Five days after the royalists lose a key battle at Newbury, Berkshire, Parliament signs the ‘Solemn League and Covenant’ with the Scots. They agree to adopt the Presbyterian form of religion in England in exchange for vital Scottish military aid.

2 July 1644

Assisted by the Scots, Parliament inflicts defeat upon the royalists at the battle of Marston Moor near York. They soon gain control over most of the north of England.

2 September 1644

A disastrous invasion of royalist Cornwall forces the parliamentarians to surrender at the battle of Lostwithiel.

27 October 1644

The second battle of Newbury results in a draw. It is regarded as a disappointing failure by the parliamentarians, who set about reorganising their forces.

February 1645

The New Model Army is formed, giving the parliamentarians a national and professional army capable of turning the tide of the war.

14 June 1645

The New Model Army crushes the royalists at Naseby, a few miles north of Northampton.

10 September 1645

Parliamentarian forces retake Bristol after a brief siege.

5 May 1646

Charles I surrenders to the Scots. The First Civil War soon ends.

11 November 1647

The king escapes captivity and manages to flee to the Isle of Wight. However, he is quickly recaptured and imprisoned in Carisbrooke Castle where he makes plans for further royalist uprisings and a deal with the Scots.

8 July 1648

A Scottish army crosses the border and launches an invasion of England in support of the king. Meanwhile, several royalist risings elsewhere are quashed.

17-19 August 1648

Having made it as far south as Lancashire, the Scottish army is defeated at the battle of Preston. The short-lived Second Civil War is brought to a close.

6 December 1648

Some 186 MPs sympathetic to the king are refused entry to the House of Commons in what becomes known as ‘Pride’s Purge’ – a further 45 are arrested and 86 others leave in protest.

30 January 1649

After having been found guilty of high treason and “other high crimes against the realm of England”, Charles is beheaded at Whitehall.

A painting of the battle of Naseby, 1645, a decisive victory for Oliver Cromwell and his parliamentarian forces (Photo by Culture Club/Getty Images)

At what point do you think the Civil Wars became inevitable?

There are two extreme answers to that. The first is that civil war had become pretty much inevitable a century or so earlier, when Henry VIII pushed through his sort of half-cock reform of the Church in the 1530s; he had broken away from Rome, but he hadn’t set a full Protestant church in its place. You could say from then onwards, England had been destabilised in religious terms and that there was always likely to be a final reckoning between conservative and radical Protestants.

The second more extreme view is that war wasn’t inevitable until literally the morning of the battle of Edgehill, in October 1642. It’s sometimes said that if Charles had suddenly died the night before the battle, both sides might still have been able to pull back from the brink of war at that point.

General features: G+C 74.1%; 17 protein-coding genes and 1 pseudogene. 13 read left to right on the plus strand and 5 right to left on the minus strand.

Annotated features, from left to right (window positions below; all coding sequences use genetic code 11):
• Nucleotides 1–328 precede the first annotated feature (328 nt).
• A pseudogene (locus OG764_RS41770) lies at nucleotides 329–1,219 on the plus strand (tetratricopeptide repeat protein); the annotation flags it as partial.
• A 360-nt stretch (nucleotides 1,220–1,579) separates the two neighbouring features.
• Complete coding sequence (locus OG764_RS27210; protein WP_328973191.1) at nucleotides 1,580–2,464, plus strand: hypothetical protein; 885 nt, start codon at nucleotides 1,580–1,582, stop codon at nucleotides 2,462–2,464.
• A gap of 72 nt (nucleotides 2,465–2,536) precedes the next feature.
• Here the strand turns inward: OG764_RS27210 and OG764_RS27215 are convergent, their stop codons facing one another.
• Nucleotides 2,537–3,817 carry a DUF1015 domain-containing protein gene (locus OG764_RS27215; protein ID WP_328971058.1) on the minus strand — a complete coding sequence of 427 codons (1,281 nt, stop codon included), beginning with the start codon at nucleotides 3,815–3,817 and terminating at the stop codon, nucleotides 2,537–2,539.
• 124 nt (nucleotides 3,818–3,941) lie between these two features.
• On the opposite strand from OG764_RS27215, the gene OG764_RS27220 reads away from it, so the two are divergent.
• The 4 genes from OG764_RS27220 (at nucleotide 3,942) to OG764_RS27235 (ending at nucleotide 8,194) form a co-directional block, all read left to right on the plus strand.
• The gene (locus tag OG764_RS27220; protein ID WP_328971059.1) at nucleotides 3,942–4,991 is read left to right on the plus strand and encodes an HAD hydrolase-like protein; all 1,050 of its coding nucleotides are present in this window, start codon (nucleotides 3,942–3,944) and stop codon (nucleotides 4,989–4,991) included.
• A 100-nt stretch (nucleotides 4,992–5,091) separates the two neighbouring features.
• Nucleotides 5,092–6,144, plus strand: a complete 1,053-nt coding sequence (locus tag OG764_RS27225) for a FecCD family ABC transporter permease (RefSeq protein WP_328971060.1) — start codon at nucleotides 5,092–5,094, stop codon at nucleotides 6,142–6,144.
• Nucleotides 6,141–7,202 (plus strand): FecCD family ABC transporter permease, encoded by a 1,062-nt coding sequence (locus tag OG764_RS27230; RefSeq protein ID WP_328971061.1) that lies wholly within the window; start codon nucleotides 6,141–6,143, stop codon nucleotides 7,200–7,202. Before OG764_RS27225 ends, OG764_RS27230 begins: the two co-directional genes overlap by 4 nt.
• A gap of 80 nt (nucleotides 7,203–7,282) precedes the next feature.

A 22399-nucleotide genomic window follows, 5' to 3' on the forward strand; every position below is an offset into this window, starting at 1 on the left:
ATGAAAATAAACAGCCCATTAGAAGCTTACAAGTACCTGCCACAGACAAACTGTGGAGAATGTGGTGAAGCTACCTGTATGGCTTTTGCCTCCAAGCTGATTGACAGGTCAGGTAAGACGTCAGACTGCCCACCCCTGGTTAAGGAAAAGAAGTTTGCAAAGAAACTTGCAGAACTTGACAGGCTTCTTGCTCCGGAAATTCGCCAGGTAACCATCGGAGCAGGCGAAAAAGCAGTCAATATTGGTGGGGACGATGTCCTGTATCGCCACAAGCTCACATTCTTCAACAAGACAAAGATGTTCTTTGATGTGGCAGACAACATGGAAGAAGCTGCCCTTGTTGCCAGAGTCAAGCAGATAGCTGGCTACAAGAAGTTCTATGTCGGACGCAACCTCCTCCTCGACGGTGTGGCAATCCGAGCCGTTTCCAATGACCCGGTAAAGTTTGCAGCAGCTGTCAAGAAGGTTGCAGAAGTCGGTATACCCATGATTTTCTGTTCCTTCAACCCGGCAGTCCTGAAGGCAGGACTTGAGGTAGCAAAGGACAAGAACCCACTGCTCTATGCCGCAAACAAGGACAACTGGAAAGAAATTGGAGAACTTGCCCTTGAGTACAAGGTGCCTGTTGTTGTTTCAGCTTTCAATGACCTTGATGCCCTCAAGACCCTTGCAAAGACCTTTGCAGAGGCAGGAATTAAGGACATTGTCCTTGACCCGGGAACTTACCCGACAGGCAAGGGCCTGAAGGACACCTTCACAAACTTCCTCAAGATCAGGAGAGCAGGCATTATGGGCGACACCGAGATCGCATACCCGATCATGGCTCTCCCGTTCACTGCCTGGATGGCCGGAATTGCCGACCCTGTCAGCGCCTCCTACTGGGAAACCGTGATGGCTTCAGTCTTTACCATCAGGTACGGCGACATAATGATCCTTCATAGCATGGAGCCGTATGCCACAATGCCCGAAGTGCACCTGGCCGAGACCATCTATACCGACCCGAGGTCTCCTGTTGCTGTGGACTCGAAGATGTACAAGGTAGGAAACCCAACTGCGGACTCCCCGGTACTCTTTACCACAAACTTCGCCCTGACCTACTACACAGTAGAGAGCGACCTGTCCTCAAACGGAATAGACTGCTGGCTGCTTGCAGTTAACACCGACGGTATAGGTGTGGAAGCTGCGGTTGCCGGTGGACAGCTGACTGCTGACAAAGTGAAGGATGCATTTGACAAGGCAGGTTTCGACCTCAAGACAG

Those are the extreme views. If you’re asking when did war become very likely, I would say it’s after Charles’s attempt to arrest five MPs in January 1642, after which he was forced to abandon London. At that point, you had the two opposing sides physically drawing apart.

Charles I in Parliament in 1642, where he made an abortive attempt to arrest five MPs, from a 19th-century painting by Charles West Cope (Photo by The Print Collector/Alamy Stock Photo)

How were the Civil Wars viewed at home and abroad?

Like most wars, lots of people were horrified from the start and most didn’t want a war at all. There were some people, particularly young men, who were quite excited by the prospect of a war and at first, there were lots of volunteers for both king and Parliament; the armies both sides raised in 1642 were largely made up of volunteers.

I think that was a point where, much like in the First World War, everyone thought the war would be over by Christmas. But when it became clear after the first battle that the war was going to drag on, more and more men desperately tried to avoid fighting and both sides eventually had to conscript men to join them.

Everyone thought the war would be over by Christmas. But when it became clear after the first battle that the war was going to drag on, more men desperately tried to avoid fighting

In terms of how the conflict was viewed abroad, I think there was initially a feeling of amazement and shock at what was going on, because England had mostly seemed a stable polity. For many foreign powers it was obviously useful that England was engaged in a war within itself and that the English navy, which had been quite powerful in European waters, was suddenly inward looking again. But there was actually very little real foreign intervention in the Civil Wars.

Prince Maurice, who was, along with his elder brother Prince Rupert, son of Charles I’s elder sister Elizabeth and a leading figure in the royalist forces (Photo by Fine Art Images/Heritage Images/Getty Images)


This article was first published in the January 2021 issue of BBC History Revealed